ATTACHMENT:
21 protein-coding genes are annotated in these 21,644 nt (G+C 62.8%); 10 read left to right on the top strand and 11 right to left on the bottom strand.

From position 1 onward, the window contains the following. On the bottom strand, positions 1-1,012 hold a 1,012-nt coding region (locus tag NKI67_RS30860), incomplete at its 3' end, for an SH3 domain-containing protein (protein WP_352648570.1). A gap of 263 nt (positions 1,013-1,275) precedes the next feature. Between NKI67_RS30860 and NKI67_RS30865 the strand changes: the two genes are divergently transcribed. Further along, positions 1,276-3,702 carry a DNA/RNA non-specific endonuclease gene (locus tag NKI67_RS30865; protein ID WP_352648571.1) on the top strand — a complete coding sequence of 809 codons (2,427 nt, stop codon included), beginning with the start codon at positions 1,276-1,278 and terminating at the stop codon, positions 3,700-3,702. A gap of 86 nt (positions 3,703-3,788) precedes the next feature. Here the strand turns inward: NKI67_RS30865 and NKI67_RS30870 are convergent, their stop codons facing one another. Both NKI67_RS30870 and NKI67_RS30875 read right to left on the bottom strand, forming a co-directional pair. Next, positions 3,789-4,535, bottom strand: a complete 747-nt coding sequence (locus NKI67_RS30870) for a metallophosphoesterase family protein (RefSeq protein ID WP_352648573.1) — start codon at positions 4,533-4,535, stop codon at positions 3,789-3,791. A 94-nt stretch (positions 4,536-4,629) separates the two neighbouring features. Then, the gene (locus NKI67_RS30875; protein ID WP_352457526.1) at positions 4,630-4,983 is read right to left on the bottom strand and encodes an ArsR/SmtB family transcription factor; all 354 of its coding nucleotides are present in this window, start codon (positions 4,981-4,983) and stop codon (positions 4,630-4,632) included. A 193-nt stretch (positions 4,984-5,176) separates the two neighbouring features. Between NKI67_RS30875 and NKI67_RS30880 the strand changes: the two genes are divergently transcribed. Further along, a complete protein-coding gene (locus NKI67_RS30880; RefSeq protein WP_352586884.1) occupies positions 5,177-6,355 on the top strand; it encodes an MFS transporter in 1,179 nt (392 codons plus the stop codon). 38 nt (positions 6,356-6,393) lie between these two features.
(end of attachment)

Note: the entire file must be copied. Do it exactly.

21 protein-coding genes are annotated in these 21,644 nt (G+C 62.8%); 10 read left to right on the top strand and 11 right to left on the bottom strand.

From position 1 onward, the window contains the following. On the bottom strand, positions 1-1,012 hold a 1,012-nt coding region (locus tag NKI67_RS30860), incomplete at its 3' end, for an SH3 domain-containing protein (protein WP_352648570.1). A gap of 263 nt (positions 1,013-1,275) precedes the next feature. Between NKI67_RS30860 and NKI67_RS30865 the strand changes: the two genes are divergently transcribed. Further along, positions 1,276-3,702 carry a DNA/RNA non-specific endonuclease gene (locus tag NKI67_RS30865; protein ID WP_352648571.1) on the top strand — a complete coding sequence of 809 codons (2,427 nt, stop codon included), beginning with the start codon at positions 1,276-1,278 and terminating at the stop codon, positions 3,700-3,702. A gap of 86 nt (positions 3,703-3,788) precedes the next feature. Here the strand turns inward: NKI67_RS30865 and NKI67_RS30870 are convergent, their stop codons facing one another. Both NKI67_RS30870 and NKI67_RS30875 read right to left on the bottom strand, forming a co-directional pair. Next, positions 3,789-4,535, bottom strand: a complete 747-nt coding sequence (locus NKI67_RS30870) for a metallophosphoesterase family protein (RefSeq protein ID WP_352648573.1) — start codon at positions 4,533-4,535, stop codon at positions 3,789-3,791. A 94-nt stretch (positions 4,536-4,629) separates the two neighbouring features. Then, the gene (locus NKI67_RS30875; protein ID WP_352457526.1) at positions 4,630-4,983 is read right to left on the bottom strand and encodes an ArsR/SmtB family transcription factor; all 354 of its coding nucleotides are present in this window, start codon (positions 4,981-4,983) and stop codon (positions 4,630-4,632) included. A 193-nt stretch (positions 4,984-5,176) separates the two neighbouring features. Between NKI67_RS30875 and NKI67_RS30880 the strand changes: the two genes are divergently transcribed. Further along, a complete protein-coding gene (locus NKI67_RS30880; RefSeq protein WP_352586884.1) occupies positions 5,177-6,355 on the top strand; it encodes an MFS transporter in 1,179 nt (392 codons plus the stop codon). 38 nt (positions 6,356-6,393) lie between these two features.